Merrick Garland | New Hampshire Public Radio

Merrick Garland

A new chapter of Merrick Garland's long career in the law has opened after the Senate voted to pave the way for him to serve as attorney general.

The 70-30 vote for his confirmation comes five years after then-President Barack Obama nominated Garland to serve on the Supreme Court — a goal frustrated by Senate Republicans who refused to even consider a hearing for that post.

Garland, a moderate judge with deep prosecutorial experience, will soon lead a Justice Department reeling from political scandals and racing to confront the threat from violent homegrown extremists.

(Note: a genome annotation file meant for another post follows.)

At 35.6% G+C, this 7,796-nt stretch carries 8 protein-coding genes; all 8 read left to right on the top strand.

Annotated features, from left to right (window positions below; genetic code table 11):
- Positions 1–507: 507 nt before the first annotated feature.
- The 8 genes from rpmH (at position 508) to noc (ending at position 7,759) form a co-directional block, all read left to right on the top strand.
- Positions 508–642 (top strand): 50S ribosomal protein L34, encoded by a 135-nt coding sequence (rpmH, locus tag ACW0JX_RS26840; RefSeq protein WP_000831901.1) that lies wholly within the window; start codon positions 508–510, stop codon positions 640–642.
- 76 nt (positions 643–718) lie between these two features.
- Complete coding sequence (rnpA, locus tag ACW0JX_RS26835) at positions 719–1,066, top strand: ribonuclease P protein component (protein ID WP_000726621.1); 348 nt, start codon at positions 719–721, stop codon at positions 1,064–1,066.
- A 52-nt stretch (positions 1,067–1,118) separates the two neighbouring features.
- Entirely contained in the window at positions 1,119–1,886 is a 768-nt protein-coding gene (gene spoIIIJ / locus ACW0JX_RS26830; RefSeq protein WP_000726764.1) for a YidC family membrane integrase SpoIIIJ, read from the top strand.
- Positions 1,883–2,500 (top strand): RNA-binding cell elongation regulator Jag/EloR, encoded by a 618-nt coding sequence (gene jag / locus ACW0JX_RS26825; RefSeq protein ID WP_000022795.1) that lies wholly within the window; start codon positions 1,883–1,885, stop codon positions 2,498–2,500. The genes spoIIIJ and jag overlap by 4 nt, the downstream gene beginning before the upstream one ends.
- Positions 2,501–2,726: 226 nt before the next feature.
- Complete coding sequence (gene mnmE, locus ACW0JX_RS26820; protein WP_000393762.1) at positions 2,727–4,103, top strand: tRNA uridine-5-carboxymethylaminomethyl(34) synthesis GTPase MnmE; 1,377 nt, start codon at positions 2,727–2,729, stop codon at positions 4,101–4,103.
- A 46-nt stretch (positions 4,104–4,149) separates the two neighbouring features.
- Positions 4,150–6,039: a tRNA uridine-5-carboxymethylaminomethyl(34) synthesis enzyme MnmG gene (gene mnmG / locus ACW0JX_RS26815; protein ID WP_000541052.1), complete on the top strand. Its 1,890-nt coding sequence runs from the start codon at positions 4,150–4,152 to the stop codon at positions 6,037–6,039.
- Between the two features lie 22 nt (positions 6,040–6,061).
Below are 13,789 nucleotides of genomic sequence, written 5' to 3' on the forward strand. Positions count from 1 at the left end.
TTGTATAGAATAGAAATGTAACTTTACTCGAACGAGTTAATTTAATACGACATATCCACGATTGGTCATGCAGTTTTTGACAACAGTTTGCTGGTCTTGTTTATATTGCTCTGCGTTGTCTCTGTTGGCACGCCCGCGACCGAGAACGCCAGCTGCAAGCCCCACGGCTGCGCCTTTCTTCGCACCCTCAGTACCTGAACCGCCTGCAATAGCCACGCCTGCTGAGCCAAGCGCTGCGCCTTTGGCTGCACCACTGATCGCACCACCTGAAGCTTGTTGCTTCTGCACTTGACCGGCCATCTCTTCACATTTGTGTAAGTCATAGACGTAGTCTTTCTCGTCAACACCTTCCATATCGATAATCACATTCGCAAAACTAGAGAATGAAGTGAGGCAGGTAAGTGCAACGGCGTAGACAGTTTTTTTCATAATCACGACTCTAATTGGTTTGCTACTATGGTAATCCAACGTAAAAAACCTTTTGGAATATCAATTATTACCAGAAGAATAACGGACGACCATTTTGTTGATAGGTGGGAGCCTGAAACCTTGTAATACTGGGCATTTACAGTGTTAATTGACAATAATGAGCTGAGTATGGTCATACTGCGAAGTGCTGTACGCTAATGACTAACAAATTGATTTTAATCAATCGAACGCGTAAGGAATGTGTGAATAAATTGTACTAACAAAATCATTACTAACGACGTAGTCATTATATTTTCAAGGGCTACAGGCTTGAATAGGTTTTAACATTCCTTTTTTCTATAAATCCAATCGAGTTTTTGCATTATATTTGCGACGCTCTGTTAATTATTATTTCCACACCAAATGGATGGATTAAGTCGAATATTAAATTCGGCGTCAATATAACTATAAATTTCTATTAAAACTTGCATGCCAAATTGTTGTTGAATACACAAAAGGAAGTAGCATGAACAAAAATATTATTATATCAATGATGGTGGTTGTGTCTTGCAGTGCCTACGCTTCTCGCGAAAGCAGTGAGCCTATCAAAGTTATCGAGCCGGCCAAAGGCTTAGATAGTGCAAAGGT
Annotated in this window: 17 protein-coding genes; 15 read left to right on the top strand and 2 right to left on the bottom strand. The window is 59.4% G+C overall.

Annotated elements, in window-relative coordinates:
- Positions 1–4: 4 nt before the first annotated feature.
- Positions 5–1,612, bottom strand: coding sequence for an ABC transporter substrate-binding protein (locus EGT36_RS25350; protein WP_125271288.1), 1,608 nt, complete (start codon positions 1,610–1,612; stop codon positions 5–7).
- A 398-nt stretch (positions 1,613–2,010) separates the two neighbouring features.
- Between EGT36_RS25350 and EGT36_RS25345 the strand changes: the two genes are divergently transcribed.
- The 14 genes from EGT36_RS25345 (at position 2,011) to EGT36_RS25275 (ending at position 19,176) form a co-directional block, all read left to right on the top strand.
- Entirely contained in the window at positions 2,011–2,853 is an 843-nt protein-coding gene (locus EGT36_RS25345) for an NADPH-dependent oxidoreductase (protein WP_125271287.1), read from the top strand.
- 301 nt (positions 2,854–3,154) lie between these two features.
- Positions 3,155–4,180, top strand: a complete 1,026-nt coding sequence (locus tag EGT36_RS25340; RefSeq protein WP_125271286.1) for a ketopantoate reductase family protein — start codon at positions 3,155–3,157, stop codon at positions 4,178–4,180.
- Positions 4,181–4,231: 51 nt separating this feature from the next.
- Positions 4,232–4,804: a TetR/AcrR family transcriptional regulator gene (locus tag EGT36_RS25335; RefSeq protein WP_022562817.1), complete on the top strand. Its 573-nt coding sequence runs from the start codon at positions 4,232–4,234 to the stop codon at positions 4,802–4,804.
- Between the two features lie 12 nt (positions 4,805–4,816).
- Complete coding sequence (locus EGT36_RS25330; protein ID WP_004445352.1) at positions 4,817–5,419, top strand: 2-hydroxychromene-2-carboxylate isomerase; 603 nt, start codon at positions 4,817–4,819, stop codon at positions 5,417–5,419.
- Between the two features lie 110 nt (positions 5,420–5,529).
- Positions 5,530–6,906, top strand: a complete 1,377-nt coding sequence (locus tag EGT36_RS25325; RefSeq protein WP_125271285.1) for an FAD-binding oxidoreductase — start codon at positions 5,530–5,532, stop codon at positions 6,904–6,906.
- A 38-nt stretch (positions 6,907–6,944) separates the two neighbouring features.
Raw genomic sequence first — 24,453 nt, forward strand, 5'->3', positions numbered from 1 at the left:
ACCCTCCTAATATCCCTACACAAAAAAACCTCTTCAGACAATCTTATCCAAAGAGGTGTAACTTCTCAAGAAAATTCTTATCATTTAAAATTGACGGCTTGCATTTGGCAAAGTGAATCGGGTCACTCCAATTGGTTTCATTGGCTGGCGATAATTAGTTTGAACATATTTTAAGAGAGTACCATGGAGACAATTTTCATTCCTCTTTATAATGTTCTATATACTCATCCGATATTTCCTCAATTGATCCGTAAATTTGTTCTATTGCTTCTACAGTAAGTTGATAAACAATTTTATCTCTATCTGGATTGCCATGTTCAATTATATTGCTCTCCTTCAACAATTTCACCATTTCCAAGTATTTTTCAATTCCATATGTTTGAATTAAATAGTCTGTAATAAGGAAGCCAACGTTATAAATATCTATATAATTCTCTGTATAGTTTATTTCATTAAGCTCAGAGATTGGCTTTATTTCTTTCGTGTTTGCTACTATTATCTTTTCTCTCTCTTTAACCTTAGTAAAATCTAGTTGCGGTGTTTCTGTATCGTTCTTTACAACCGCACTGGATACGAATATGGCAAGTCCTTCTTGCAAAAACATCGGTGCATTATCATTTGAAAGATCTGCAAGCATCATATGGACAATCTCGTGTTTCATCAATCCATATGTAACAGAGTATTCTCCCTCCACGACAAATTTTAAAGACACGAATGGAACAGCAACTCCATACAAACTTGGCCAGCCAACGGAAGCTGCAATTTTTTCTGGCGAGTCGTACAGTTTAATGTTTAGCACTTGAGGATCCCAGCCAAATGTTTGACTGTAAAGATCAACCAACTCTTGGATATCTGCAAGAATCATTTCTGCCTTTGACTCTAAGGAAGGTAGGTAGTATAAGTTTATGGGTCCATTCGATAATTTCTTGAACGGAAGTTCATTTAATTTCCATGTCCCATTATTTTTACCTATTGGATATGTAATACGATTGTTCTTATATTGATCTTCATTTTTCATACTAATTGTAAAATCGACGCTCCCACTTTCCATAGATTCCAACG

Most people know Judge Merrick Garland for what didn't happen to him. Five years ago, the Senate never acted on his nomination to the Supreme Court.

This week, that will change, as a new chapter begins in Garland's lifelong commitment to public service. Garland, 68, will appear before the Senate Judiciary Committee on Monday as President Biden's pick to serve as attorney general. This time, few obstacles stand in his path to confirmation. But the institution he's likely to join operates largely in a state of shock.

josh rogers/nhpr

Senator Jeanne Shaheen took to the steps of the federal courthouse in Concord to call on Senate Republicans to "get on with it" and take up Merrick Garland's nomination.

She says putting it off runs afoul of the constitution and senate tradition.